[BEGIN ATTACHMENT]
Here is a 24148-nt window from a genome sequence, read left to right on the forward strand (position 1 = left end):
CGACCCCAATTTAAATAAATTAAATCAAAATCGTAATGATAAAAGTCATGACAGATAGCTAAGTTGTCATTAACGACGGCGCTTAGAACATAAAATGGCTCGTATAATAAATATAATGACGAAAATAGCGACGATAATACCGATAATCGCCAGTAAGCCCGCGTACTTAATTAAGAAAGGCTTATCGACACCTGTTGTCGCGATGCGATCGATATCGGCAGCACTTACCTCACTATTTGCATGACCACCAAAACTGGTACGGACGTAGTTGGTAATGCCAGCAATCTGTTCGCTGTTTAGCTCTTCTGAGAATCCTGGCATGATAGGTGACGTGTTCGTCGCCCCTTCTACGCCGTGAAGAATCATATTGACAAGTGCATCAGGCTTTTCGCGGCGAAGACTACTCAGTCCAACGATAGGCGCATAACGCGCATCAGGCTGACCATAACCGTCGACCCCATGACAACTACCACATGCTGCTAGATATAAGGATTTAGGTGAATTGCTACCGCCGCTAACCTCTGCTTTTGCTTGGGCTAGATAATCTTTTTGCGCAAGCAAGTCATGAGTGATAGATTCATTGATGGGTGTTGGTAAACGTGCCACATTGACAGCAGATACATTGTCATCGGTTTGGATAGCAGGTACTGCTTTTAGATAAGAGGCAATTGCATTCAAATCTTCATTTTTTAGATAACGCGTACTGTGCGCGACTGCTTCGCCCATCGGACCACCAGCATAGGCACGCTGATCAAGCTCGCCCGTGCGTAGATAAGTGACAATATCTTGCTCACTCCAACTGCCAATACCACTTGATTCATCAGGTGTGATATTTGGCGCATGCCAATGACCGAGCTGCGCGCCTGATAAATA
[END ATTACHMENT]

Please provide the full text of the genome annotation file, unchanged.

Here is a 24148-nt window from a genome sequence, read left to right on the forward strand (position 1 = left end):
CGACCCCAATTTAAATAAATTAAATCAAAATCGTAATGATAAAAGTCATGACAGATAGCTAAGTTGTCATTAACGACGGCGCTTAGAACATAAAATGGCTCGTATAATAAATATAATGACGAAAATAGCGACGATAATACCGATAATCGCCAGTAAGCCCGCGTACTTAATTAAGAAAGGCTTATCGACACCTGTTGTCGCGATGCGATCGATATCGGCAGCACTTACCTCACTATTTGCATGACCACCAAAACTGGTACGGACGTAGTTGGTAATGCCAGCAATCTGTTCGCTGTTTAGCTCTTCTGAGAATCCTGGCATGATAGGTGACGTGTTCGTCGCCCCTTCTACGCCGTGAAGAATCATATTGACAAGTGCATCAGGCTTTTCGCGGCGAAGACTACTCAGTCCAACGATAGGCGCATAACGCGCATCAGGCTGACCATAACCGTCGACCCCATGACAACTACCACATGCTGCTAGATATAAGGATTTAGGTGAATTGCTACCGCCGCTAACCTCTGCTTTTGCTTGGGCTAGATAATCTTTTTGCGCAAGCAAGTCATGAGTGATAGATTCATTGATGGGTGTTGGTAAACGTGCCACATTGACAGCAGATACATTGTCATCGGTTTGGATAGCAGGTACTGCTTTTAGATAAGAGGCAATTGCATTCAAATCTTCATTTTTTAGATAACGCGTACTGTGCGCGACTGCTTCGCCCATCGGACCACCAGCATAGGCACGCTGATCAAGCTCGCCCGTGCGTAGATAAGTGACAATATCTTGCTCACTCCAACTGCCAATACCACTTGATTCATCAGGTGTGATATTTGGCGCATGCCAATGACCGAGCTGCGCGCCTGATAAATA